Figure 9 illustrates this effect for the ship shown in Fig. 3. Figure 9a shows the difference between the raw frame in Fig. 3a and the subsequent raw frame, whereas Fig. 9b shows the difference between the output of the sharpening step for that frame and the next frame. Clearly, large frame-to-frame differences are present, indicating substantial apparent movements of all parts of the ship relative to each other even though the ship is a rigid object. Figure 9c shows how this is resolved with the local unadaptive stabilization scheme as detailed in Eq. 5, for a parameter value g = 0.05. The frame-to-frame differences in the center of the ship are much smaller. The remaining differences on the bow, stern, and mast of the ship are consistent with the rotational motion of the ship in the waves, and consequently the ship appears rigid in the stabilized output imagery.
Fig. 9

Stabilization results for the ship in Fig. 3. Frame-to-frame differences are shown between the raw frames (a), the processing results with a global motion model estimated in the center of the ship (b), and for the proposed dynamic turbulence mitigation with Lucas-Kanade optical flow (c)

The result in Fig. 9 illustrates the benefit of locally stabilizing the output imagery. However, the ship’s movement is relatively slow. When we consider the moving truck in Fig. 5, it becomes apparent that the stabilization scheme in Eq. 5 may introduce a substantial lag between the current position of the truck and its position in the stabilized output. This is shown in Fig. 10, where Fig. 10a shows the current raw frame in magenta and the output stabilized with the scheme in Eq. 5 with fixed g = 0.2 in green. When the raw frame and stabilized frame are locally exactly aligned, the corresponding pixels appear black, white, or gray. Clearly, the truck’s position is lagging substantially behind the current position. In this case, the lag is roughly five frames (data not shown). Figure 10c shows the result when the stabilization scheme is modified to account for moving objects as discussed at the end of Section 2, which is referred to as the local adaptive stabilization scheme. The lag parameter δ was set here to a value of 10. The difference between the raw frame and the stabilization output is much reduced, as evidenced by the apparent reduction in green and magenta regions in the image. Figure 10d shows the previous frame in green instead, and the apparent alignment with the stabilization output of the current frame in magenta shows that the truck’s positions lags by only about 1 frame relative to its current position.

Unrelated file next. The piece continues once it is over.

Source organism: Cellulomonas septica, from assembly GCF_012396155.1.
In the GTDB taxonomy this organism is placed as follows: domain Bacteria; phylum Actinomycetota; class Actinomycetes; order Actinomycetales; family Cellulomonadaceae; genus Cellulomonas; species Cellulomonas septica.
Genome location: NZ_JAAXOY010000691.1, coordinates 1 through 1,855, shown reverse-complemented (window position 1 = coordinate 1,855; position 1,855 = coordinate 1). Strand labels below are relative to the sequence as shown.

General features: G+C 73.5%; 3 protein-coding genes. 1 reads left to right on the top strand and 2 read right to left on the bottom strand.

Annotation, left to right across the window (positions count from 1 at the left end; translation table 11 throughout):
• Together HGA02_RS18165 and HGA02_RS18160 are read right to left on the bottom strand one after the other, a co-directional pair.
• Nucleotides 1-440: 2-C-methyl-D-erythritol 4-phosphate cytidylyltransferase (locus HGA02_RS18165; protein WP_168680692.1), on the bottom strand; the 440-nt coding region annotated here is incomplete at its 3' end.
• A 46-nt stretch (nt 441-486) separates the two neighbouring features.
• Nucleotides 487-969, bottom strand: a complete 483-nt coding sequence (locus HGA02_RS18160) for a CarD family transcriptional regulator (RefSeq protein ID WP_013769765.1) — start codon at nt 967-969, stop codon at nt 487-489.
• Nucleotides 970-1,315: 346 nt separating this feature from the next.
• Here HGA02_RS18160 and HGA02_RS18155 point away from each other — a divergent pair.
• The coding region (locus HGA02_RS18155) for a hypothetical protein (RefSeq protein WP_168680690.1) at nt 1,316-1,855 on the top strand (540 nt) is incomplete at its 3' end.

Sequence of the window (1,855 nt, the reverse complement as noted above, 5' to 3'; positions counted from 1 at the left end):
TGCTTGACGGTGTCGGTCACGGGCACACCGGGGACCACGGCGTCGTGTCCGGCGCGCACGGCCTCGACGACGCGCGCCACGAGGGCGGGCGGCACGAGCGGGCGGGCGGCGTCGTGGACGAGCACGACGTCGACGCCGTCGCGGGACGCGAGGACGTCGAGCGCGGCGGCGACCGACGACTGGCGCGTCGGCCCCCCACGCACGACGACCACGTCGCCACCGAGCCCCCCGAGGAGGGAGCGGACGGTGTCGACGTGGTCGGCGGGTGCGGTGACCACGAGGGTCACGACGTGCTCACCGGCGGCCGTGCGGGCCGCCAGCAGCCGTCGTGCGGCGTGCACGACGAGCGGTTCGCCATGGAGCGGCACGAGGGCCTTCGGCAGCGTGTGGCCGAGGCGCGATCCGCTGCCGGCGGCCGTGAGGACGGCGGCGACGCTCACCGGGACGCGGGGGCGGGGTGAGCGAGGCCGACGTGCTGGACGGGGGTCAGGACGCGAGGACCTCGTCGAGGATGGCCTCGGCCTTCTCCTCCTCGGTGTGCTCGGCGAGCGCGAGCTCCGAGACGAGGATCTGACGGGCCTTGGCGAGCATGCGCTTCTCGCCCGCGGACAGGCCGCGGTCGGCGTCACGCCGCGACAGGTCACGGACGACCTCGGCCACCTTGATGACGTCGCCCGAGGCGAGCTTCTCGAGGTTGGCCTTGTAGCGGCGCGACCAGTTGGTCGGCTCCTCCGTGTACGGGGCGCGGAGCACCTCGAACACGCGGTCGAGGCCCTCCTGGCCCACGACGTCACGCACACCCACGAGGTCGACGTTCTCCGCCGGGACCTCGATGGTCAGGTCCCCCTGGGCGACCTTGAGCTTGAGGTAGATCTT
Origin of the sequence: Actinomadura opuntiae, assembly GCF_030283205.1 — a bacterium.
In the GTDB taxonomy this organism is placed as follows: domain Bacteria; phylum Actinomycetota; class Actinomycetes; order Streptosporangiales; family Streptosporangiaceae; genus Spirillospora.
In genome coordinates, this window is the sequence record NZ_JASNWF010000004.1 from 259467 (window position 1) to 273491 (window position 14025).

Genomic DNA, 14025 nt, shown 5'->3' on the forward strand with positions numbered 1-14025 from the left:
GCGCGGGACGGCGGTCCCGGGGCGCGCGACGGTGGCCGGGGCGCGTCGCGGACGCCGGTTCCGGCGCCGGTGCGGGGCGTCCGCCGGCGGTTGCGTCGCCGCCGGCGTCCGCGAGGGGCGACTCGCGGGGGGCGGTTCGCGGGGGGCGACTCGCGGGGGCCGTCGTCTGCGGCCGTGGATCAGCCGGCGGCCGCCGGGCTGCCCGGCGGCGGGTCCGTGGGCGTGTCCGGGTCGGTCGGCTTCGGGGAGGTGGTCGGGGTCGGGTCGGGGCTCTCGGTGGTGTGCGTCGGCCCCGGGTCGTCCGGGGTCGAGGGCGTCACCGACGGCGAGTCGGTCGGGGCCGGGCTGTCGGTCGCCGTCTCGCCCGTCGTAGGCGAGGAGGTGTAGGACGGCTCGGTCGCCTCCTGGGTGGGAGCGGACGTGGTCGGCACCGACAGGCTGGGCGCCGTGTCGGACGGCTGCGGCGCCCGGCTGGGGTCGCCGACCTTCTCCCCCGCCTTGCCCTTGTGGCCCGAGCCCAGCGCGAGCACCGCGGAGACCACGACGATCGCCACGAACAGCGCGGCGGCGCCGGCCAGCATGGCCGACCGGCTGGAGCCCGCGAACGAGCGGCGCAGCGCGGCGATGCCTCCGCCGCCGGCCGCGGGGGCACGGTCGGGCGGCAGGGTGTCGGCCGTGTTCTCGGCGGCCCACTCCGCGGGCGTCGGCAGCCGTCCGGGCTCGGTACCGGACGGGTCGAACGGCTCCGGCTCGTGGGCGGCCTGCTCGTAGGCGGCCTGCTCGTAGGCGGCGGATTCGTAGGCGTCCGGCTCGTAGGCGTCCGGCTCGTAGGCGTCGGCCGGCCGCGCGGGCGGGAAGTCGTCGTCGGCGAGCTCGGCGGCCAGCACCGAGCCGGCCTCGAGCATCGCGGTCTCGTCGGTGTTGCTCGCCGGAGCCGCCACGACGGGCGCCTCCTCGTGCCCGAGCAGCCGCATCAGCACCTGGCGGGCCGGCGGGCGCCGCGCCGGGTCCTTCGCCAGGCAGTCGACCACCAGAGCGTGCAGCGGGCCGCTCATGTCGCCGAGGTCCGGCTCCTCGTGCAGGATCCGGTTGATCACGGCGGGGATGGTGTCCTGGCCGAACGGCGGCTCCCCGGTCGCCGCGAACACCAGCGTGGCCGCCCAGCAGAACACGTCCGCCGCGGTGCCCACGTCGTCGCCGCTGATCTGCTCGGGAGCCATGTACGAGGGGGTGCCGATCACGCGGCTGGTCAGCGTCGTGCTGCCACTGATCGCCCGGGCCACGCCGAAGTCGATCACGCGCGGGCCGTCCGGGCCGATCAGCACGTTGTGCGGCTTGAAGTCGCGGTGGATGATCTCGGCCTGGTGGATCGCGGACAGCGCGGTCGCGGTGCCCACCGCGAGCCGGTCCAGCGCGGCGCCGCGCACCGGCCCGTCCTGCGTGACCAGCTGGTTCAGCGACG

Fig. 10

Stabilization result for the truck sequence in Fig. 5. Overlays are shown between the stabilized processing result in magenta and the corresponding raw frame (left) and preceding raw frame (right). In (a, b), the stabilization does not distinguish between background and moving object. In (c, d), the stabilization results are shown when the stabilization is modified to take into account moving objects, which leaves an overlay with less color and hence less mismatch between the stabilization output and particularly the previous raw frame

3.3 Comparison of methods across datasets

In the previous sections, we presented different possibilities for mitigating the effects of atmospheric turbulence when imaging several different scenes: several choices in optical flow algorithms, three types of image stabilization, and the possibility to use an occlusion compensation scheme or not. The utility of each method was demonstrated on a different dataset each time. In this section, we will evaluate all methods on each of the datasets to assess their relative performance in each case. In addition, we will provide an overview of how the different methods affect the different determinants of the image quality for the different datasets.

Firstly, we will compare the various motion estimation algorithms presented before: global motion estimation with a single motion vector describing only the translation over time in the image sequence, and Lucas-Kanade, Horn-Schunck, and TV-L1 optical flow estimation. The resulting image quality for each of the datasets is demonstrated in Fig. 11. From these results, we can draw several conclusions.
Fig. 11

Application of the different motion estimation methods to each of the datasets in this article. Each column (a-y) shows the results in a representative region of interest for one of the motion estimation methods. The leftmost column shows the corresponding area in the raw input image